0.01– ~20mm (thickness)
Laser guided by
total internal refection
5 – 50mm
50 – 800bar
20 – 400 W
WATER-JET LASER GUIDANCE
TECHNOLOGY MINIMIZES HEAT DAMAGE TO PARTS
Laser technologies are enabling the design and manufacture of higher-performance gas turbine engines. As aerospace manufacturers strive to improve engine effciency
and reduce fuel consumption, they are redesigning turbine
components and developing new materials to withstand
ever-higher temperatures. When compared to using traditional dry lasers in machining such materials, Synova’s
Laser MicroJet (LMJ) technology features a water jet-guided laser to reduce heat-affected zones.
The Laser MicroJet
When officials with GE Aviation and GE Power talk about big investments in new technol- ogy, they prefer describing it as a calculated but necessary
risk. GE Aviation, an operating unit of GE, has an industrial backlog of more than $150 billion. This translates into
more than 15,000 jet engines, most of which will be supplied to Airbus and Boeing. As a result, jet engine developers are looking into improved designs and new materials for improving performance.
Increasingly, laser technologies are overcoming the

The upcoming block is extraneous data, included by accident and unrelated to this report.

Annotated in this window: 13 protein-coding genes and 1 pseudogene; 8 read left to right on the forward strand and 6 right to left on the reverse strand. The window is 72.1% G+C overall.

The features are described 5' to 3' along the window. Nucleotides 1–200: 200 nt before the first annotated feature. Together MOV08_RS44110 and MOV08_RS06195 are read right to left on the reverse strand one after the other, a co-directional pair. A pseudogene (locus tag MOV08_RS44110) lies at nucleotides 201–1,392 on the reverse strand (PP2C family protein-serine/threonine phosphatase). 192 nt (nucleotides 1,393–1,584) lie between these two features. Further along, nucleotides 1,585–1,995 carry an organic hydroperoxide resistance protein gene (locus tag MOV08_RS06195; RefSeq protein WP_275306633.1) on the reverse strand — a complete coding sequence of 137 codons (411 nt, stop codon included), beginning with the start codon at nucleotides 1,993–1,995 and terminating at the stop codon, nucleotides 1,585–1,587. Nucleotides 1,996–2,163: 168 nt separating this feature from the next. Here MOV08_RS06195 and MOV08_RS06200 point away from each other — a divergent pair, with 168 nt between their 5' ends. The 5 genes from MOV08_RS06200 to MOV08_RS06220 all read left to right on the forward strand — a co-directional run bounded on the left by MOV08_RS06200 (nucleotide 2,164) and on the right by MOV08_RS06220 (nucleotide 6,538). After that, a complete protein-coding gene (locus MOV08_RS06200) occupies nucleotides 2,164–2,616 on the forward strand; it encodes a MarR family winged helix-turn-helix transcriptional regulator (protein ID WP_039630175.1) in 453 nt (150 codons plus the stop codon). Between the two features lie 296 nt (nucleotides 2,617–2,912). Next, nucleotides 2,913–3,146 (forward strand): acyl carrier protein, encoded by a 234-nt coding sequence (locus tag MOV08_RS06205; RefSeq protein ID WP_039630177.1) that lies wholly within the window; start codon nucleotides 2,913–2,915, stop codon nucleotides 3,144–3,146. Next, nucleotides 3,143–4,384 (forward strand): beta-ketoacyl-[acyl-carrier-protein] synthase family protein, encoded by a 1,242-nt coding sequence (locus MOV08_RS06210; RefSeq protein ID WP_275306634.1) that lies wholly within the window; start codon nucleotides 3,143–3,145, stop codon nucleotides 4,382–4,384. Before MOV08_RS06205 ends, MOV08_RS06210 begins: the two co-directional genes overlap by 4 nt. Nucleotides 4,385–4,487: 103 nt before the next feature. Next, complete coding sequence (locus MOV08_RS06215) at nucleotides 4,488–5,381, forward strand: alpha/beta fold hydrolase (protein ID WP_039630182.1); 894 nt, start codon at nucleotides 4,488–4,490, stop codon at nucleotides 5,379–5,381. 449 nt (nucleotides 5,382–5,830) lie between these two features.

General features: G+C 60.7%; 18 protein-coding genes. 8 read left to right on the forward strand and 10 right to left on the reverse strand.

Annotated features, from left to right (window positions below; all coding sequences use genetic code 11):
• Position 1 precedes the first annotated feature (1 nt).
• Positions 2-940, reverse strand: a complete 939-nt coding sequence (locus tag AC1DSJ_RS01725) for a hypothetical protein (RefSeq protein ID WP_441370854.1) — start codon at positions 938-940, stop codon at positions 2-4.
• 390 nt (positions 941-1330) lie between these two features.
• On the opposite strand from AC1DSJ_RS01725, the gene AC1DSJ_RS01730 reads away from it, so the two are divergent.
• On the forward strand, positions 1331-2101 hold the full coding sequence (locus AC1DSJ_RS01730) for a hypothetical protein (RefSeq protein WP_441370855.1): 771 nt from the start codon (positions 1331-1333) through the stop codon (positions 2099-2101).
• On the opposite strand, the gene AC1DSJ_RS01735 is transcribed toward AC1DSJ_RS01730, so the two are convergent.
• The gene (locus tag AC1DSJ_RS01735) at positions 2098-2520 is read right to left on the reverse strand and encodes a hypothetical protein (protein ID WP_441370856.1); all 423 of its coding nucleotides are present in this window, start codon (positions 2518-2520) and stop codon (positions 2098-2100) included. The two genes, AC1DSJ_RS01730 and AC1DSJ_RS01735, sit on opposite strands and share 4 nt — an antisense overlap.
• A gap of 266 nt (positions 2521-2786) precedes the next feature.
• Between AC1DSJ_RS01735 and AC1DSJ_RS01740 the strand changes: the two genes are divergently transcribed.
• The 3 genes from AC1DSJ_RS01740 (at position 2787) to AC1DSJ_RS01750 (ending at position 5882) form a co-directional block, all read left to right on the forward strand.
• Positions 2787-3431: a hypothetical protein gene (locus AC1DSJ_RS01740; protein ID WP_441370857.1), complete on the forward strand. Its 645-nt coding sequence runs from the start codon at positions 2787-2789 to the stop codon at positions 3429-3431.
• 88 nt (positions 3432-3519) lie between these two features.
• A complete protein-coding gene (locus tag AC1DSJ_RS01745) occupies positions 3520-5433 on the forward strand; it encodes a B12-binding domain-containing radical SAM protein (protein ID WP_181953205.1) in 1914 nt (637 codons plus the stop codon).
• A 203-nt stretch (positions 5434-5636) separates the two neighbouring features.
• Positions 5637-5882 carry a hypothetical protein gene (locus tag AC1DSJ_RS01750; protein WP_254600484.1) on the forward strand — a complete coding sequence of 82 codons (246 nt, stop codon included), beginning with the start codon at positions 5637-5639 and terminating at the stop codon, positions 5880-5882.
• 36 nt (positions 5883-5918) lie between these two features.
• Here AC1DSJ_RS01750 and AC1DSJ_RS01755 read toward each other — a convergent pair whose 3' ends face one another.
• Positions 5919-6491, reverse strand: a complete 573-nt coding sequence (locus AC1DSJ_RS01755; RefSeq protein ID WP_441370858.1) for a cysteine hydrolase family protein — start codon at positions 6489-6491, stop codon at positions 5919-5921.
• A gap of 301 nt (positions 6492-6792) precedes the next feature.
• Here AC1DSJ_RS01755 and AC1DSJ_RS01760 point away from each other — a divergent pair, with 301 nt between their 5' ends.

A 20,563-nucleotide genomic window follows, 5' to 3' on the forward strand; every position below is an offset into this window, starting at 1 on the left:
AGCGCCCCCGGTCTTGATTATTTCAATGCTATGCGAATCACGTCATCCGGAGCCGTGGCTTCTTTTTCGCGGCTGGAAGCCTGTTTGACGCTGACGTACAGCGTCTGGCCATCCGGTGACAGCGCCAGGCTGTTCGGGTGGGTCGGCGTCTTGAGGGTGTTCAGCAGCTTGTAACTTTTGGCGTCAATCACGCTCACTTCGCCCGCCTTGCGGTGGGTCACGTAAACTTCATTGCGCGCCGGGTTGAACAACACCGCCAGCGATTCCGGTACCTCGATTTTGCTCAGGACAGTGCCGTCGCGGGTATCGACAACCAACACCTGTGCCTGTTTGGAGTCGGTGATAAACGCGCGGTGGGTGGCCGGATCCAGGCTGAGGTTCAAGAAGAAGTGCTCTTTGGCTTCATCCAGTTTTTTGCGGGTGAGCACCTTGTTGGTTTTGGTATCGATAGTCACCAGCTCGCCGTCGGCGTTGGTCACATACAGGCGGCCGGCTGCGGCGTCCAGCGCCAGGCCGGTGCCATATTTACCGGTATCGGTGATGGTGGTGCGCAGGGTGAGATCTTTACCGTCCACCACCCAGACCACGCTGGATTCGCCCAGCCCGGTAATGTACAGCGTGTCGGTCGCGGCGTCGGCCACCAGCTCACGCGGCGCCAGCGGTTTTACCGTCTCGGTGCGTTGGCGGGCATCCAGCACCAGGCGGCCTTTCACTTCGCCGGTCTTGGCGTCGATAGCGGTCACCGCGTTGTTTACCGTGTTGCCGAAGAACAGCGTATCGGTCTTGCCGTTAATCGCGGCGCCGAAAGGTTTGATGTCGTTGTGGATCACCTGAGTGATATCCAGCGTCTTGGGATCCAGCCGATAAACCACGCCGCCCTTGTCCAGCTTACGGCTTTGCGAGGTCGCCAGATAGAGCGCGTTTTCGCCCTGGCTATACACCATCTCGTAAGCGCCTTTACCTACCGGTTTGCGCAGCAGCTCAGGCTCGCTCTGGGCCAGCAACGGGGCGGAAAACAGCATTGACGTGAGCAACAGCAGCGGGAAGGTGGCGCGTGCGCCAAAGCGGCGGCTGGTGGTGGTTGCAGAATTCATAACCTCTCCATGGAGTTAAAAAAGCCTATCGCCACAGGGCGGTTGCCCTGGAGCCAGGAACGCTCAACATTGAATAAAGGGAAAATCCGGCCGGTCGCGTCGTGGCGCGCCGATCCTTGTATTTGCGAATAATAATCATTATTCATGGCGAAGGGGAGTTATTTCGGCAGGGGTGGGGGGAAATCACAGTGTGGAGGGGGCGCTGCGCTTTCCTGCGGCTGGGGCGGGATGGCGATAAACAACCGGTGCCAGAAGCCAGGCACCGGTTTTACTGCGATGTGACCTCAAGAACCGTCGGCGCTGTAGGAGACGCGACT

limitations of conventional machining in processing turbine components. For example, lasers can pierce through
thermal coatings to drill holes in turbine parts. Using electronic discharge machining (EDM), coolant holes have
to be drilled prior to the application of thermal coatings,
resulting in additional operations. While lasers are suited
for machining extremely hard materials, the heat generated by a laser beam may have undesirable side effects.
For aerospace turbine parts, metallurgical quality is
important. Two effects caused by laser heat can impact
the life cycle of an engine component:
Recast layer, which is formed by molten material that
adheres to the part during machining, and
Laser technologies are best suited for machining such
ultra-hard materials. Synova’s Laser MicroJet (LMJ) pro-
cess is capable of precision laser machining without any
heat damage from a high-power laser beam (SIDEBAR). In
the LMJ system, a laser beam, passing through a pres-
surized water chamber, is focused into a nozzle.
The low-pressure water jet emitted from the nozzle guides the
laser beam by means of total internal reflection at the water/air interface. The water-jet diameter is usually between 30 and 80µm, and
the laser power required is between 10 and 200W. While the principle looks simple, years of experimentation and optimization were
required to fine-tune the process.
The technology behind LMJ is based on creating a laser beam
that is completely reflected at the air-water interface, using the difference in the refractive indices of air and water (FIGURE 1). The laser